The lowdown: A chess piece for Urban Meyer’s and Ryan Day’s offense, Campbell broke out as a junior in a hybrid role. Campbell was effective returning kickoffs, taking handoffs and catching the football. That role became more streamlined in 2018 as he spent more time as a wide receiver, but watching him proves to be an interesting study. Despite eventually running a 4.31 40-yard dash at the combine, Campbell was not used extensively as a vertical receiver in that offense.
Campbell instead was used in the slot, in motion and even in the backfield as an underneath option more often, running horizontal routes and screens, where his burst, open-field vision and acceleration were extremely hard to defend. Watch him dart through a talented Michigan defense on this short catch, turning it into a long gain, which should give you an idea of how he was utilized (2:18 mark):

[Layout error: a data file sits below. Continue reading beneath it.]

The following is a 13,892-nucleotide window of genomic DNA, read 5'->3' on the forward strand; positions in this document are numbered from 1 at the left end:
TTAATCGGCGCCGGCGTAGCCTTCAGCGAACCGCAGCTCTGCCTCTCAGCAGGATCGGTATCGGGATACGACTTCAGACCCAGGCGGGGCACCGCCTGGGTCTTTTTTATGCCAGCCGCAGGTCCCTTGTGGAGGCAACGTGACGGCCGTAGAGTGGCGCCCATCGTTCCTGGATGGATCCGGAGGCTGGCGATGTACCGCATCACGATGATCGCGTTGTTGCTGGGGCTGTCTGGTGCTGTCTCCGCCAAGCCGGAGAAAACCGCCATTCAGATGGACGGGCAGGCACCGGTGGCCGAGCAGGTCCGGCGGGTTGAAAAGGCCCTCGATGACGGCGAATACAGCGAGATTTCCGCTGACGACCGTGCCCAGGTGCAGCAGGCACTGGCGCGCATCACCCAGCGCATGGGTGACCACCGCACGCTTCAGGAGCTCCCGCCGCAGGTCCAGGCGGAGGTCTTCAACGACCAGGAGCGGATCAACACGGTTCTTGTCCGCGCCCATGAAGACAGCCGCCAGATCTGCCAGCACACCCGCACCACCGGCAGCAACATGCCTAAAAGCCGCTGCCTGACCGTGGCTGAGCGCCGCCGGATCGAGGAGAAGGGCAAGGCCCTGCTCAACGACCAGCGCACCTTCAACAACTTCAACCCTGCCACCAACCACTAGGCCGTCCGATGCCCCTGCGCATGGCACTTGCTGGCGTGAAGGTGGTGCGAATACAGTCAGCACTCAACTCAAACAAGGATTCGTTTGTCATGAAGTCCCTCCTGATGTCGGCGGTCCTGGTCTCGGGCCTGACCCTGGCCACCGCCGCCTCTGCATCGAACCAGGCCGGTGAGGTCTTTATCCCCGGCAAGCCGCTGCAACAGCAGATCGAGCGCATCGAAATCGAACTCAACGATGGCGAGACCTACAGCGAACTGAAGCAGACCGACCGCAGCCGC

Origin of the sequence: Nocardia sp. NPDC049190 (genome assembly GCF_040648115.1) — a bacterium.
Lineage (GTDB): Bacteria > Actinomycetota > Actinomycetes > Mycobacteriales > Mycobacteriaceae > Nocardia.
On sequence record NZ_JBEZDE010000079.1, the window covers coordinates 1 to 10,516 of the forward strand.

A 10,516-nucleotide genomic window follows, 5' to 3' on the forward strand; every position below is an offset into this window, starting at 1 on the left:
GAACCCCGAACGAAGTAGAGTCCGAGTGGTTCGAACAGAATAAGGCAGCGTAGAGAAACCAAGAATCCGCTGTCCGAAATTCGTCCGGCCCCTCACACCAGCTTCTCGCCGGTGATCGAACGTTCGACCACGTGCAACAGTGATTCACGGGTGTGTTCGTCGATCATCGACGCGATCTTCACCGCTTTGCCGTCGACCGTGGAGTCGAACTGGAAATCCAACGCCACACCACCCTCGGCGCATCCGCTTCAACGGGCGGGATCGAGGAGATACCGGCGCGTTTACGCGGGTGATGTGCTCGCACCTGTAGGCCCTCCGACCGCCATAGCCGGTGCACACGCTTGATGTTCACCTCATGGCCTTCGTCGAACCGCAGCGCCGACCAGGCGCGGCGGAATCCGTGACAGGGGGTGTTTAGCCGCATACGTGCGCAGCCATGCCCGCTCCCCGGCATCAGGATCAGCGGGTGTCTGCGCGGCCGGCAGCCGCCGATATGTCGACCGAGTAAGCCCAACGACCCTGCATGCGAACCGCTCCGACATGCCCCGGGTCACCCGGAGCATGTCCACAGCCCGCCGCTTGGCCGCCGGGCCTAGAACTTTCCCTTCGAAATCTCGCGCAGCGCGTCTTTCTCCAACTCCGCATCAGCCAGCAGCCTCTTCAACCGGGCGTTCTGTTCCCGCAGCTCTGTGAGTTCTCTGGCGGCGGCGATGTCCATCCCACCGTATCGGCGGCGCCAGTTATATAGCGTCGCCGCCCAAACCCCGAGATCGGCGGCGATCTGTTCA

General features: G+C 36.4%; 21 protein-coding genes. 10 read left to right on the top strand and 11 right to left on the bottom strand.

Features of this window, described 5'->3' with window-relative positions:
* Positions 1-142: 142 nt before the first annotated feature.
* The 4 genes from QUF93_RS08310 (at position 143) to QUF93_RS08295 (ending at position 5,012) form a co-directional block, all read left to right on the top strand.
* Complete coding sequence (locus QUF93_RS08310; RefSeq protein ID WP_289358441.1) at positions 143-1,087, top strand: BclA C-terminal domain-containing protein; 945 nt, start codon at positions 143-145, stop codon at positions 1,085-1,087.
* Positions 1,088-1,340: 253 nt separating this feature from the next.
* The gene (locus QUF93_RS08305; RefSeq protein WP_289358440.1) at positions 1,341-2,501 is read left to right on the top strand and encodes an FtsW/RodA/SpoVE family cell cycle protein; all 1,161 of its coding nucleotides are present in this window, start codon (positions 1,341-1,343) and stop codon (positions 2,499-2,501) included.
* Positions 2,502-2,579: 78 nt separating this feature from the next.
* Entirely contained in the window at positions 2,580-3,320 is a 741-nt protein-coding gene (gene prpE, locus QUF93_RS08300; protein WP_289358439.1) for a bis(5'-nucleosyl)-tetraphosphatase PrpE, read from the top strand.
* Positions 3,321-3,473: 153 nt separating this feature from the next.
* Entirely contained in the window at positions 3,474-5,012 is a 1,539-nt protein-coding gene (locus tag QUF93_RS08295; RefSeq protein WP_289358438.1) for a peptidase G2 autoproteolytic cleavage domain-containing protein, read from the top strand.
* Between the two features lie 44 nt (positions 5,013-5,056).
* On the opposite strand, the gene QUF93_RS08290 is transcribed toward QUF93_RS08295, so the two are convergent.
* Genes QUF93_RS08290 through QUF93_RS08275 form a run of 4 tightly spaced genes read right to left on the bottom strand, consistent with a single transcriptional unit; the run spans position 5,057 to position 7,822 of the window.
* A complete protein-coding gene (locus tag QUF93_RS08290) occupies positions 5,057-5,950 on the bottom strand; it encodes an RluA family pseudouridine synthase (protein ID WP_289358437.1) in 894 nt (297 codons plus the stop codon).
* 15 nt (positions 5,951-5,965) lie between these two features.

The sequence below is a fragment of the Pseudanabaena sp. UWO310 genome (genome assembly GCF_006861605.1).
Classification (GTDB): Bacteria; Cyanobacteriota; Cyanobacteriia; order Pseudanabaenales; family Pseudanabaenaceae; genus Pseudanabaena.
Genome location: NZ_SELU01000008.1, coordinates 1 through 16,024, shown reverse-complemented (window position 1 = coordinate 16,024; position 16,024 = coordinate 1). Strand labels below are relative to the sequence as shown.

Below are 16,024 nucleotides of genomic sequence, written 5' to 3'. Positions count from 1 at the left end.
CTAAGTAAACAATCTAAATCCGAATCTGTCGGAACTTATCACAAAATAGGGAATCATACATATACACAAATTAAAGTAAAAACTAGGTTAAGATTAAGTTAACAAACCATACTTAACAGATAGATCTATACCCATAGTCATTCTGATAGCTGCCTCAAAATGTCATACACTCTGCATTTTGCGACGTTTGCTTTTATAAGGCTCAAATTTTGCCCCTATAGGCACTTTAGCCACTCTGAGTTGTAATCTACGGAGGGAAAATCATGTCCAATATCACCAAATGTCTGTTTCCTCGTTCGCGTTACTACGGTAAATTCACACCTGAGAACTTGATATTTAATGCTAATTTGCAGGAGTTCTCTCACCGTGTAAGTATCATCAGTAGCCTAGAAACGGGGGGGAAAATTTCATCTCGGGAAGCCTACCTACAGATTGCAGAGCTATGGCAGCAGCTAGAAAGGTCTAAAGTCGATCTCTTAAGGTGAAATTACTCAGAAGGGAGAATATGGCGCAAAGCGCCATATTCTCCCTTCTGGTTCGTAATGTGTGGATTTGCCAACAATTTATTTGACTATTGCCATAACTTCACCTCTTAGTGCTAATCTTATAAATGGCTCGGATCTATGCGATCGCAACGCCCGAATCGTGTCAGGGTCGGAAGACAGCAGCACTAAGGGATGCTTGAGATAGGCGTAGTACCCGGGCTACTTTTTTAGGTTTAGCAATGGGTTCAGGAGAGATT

It’s hard not to compare Campbell, style-wise, to former Ohio State weapon Curtis Samuel, who played the same position for the Buckeyes, or even a slightly less explosive and physical version of Percy Harvin, who was the original inspiration for the role Campbell played in Meyer’s system.
Campbell has worked hard on his hands (drops plagued him early in his career) and route running under the tutelage of former NFL receiver Brian Hartline and has an upward trajectory in these departments. If Campbell can continue working on his ability to win downfield – not just with his speed but with his ball-tracking ability – he could be a special weapon in an NFL offense.
Fun fact: Campbell was a little-known recruit who wasn’t blazing the recruiting trails when he took the field to help his high school try to win a state title as a junior. At halftime, Campbell was having a big game and he caught wind of some breaking news from former Ohio State cornerback Doran Grant: Urban Meyer was a fan of his game. After halftime, an energized Campbell scored his third TD of the game and his team won the state title. Shortly thereafter, he committed to the Buckeyes.